History teaches children about the world in which they live and how it has changed over time. The teaching of history follows the National Curriculum, and is integrated within our topics as part of our Voyagers program. Our curriculum focuses on acquiring facts and knowledge, as well as developing historical skills. Great emphasis is placed upon teaching historical knowledge and vocabulary. We teach children about larger global concepts such as humankind, place, significance, processes and change.
We aim to help pupils gain a coherent knowledge and understanding of Britain’s past and that of the wider world. Through creative lessons, we want to inspire pupils’ curiosity to discover more about the past. As our pupils progress, they will become equipped to ask perceptive questions, think critically, weigh evidence, sift arguments, and develop perspective and judgement.
We want pupils to understand the complexity of people’s lives, the process of change, the diversity of societies and relationships between different groups, as well as their own identity and the challenges of their time. Our history curriculum develops chronological understanding, starting with Year 3 studying the Ancient Egyptians.
Our curriculum and lessons are enhanced through the addition of visitors to the school, drama, use of artefacts, day trips and visits.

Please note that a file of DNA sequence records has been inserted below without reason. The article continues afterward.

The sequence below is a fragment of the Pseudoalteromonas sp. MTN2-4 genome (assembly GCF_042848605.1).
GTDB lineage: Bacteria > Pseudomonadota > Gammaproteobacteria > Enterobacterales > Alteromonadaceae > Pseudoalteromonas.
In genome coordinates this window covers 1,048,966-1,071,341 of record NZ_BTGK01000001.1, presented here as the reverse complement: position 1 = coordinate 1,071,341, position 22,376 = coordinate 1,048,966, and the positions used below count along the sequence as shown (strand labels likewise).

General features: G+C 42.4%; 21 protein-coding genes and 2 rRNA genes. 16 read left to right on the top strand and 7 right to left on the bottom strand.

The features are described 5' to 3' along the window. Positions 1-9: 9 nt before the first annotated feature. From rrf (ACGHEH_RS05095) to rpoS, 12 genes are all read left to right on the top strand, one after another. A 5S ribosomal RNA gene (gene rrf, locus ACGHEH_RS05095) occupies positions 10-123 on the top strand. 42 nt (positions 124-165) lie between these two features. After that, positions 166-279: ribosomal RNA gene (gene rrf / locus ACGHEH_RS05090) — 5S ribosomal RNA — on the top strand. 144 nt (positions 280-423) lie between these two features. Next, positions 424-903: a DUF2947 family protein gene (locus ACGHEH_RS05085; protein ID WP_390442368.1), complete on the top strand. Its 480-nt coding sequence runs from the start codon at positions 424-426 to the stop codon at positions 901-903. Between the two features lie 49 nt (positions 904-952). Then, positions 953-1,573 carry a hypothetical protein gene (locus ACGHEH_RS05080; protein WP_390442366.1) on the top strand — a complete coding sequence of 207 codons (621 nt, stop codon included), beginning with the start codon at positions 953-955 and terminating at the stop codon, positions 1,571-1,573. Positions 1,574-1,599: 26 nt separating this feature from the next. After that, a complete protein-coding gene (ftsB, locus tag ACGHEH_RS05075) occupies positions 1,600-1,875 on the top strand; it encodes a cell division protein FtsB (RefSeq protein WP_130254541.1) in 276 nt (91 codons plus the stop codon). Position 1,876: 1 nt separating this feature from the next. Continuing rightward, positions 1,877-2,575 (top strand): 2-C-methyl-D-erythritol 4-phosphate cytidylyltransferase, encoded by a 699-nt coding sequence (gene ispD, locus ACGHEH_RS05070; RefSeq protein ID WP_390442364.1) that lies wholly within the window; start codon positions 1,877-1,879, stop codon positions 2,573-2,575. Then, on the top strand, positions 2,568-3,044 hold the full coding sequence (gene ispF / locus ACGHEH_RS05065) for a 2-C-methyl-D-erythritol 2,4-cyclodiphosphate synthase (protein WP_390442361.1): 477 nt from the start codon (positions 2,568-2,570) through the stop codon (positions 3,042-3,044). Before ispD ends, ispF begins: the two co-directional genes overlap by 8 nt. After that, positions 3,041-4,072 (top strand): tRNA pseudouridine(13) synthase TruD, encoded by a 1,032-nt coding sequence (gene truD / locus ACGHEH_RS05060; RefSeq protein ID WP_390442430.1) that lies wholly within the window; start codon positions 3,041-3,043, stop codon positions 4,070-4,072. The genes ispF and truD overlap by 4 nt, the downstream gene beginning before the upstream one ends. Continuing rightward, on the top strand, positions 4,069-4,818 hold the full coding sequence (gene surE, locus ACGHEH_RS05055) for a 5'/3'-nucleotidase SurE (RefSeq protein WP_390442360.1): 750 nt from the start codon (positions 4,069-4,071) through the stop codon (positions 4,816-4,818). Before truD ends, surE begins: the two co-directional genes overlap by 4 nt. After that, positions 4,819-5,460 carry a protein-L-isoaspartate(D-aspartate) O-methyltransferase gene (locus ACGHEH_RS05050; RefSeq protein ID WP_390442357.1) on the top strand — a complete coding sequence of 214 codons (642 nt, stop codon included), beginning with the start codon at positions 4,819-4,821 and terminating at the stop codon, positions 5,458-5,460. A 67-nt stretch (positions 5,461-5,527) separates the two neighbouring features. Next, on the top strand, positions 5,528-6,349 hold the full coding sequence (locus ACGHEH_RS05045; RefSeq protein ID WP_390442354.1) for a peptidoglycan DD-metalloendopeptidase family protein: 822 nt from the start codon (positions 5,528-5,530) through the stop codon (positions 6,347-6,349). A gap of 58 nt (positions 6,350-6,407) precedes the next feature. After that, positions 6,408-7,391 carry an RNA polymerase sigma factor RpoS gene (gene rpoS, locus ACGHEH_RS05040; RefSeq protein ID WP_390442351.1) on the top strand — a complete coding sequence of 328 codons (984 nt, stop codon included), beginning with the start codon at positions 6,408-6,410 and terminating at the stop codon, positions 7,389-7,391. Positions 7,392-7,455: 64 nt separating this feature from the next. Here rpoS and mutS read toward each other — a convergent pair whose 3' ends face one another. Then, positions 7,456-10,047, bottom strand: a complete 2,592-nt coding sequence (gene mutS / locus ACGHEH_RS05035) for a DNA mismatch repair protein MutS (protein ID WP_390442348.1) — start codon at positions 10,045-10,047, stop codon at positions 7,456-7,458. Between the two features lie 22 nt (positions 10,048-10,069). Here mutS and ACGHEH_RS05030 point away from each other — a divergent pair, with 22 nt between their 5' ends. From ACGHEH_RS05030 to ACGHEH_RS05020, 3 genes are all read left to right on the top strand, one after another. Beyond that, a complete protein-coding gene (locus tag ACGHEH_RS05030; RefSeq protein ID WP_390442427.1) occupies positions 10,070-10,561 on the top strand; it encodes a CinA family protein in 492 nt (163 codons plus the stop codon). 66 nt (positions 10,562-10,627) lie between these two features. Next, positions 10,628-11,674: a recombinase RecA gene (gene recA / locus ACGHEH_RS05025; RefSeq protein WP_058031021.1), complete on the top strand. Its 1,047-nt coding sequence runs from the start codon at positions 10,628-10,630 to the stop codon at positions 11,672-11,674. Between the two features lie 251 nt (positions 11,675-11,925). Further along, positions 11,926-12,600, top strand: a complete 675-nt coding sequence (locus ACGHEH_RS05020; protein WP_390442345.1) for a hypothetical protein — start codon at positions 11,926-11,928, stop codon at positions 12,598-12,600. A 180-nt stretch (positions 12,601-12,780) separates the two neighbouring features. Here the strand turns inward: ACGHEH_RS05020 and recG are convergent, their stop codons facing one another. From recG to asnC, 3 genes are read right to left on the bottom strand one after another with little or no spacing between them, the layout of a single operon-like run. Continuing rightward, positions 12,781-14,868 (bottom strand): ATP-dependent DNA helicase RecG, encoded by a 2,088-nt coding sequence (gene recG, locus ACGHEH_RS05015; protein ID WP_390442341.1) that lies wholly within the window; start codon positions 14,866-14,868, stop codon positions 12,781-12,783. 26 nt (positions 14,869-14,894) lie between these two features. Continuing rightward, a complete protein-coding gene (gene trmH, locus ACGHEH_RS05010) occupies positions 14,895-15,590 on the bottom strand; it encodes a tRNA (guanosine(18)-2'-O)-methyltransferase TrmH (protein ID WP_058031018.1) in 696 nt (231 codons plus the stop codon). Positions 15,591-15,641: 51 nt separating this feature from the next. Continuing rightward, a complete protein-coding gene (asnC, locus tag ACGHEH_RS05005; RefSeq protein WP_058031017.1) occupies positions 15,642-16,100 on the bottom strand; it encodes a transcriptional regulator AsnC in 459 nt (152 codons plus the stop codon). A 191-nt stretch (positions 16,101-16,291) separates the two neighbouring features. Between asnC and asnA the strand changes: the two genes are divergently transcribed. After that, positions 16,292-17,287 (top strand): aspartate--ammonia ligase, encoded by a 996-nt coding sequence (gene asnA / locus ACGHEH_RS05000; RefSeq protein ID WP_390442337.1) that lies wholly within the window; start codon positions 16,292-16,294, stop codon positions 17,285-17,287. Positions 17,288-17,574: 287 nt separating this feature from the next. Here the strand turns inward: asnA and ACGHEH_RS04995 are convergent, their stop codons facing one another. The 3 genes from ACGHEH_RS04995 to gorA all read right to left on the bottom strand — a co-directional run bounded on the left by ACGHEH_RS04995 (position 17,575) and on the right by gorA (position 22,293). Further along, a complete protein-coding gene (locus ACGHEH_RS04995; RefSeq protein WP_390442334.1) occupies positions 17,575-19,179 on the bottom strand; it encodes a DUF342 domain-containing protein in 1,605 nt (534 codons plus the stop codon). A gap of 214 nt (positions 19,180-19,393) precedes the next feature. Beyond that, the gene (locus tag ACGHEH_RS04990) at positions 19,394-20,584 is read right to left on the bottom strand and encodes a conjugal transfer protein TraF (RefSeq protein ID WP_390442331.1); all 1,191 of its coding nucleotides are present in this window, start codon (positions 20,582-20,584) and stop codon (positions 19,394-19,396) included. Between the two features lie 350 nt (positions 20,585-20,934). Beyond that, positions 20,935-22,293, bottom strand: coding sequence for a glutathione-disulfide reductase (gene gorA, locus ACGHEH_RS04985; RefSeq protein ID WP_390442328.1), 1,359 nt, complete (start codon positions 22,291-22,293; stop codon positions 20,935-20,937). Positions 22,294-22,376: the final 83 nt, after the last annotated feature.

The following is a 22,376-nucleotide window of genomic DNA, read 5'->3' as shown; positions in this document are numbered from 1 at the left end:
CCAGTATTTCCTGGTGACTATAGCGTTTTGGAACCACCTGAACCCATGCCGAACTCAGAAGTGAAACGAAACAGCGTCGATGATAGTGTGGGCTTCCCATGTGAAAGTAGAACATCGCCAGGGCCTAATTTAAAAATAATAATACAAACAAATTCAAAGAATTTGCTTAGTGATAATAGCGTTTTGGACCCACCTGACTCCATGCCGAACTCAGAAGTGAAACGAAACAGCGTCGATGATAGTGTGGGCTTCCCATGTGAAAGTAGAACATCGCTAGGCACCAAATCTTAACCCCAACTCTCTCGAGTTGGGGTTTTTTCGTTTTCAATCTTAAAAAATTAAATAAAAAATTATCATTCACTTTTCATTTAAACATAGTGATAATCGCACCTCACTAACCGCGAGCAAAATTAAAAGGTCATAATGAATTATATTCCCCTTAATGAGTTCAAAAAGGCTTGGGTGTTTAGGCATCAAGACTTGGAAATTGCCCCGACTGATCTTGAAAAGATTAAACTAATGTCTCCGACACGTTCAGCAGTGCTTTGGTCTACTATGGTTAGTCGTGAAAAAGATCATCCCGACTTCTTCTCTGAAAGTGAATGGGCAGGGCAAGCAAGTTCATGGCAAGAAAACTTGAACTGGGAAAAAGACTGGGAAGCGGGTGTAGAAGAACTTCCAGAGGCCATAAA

The impact of quality-first teaching, coupled with an exciting and inspiring history curriculum, will foster a love and enthusiasm for the subject. Well-constructed and well-taught lessons provide pupils with opportunities to research and apply skills independently – skills essential for lifelong learning. Subject monitoring indicates high expectations, and reflect what pupils have learned to the expected standard. All learning builds towards clearly defined end of Key Stage objectives. Emphasis is placed on analytical thinking and questioning. Children demonstrate a coherent knowledge and understanding of Britain's past and that of the wider world, in addition to being curious to know more about the past. Pupils ask perceptive questions, think critically, weigh evidence, sift arguments, and develop perspective and judgement. Knowledge and skills will have developed progressively to not only enable pupils to meet the requirements of the National Curriculum, but to prepare pupils to become competent historians in Secondary education.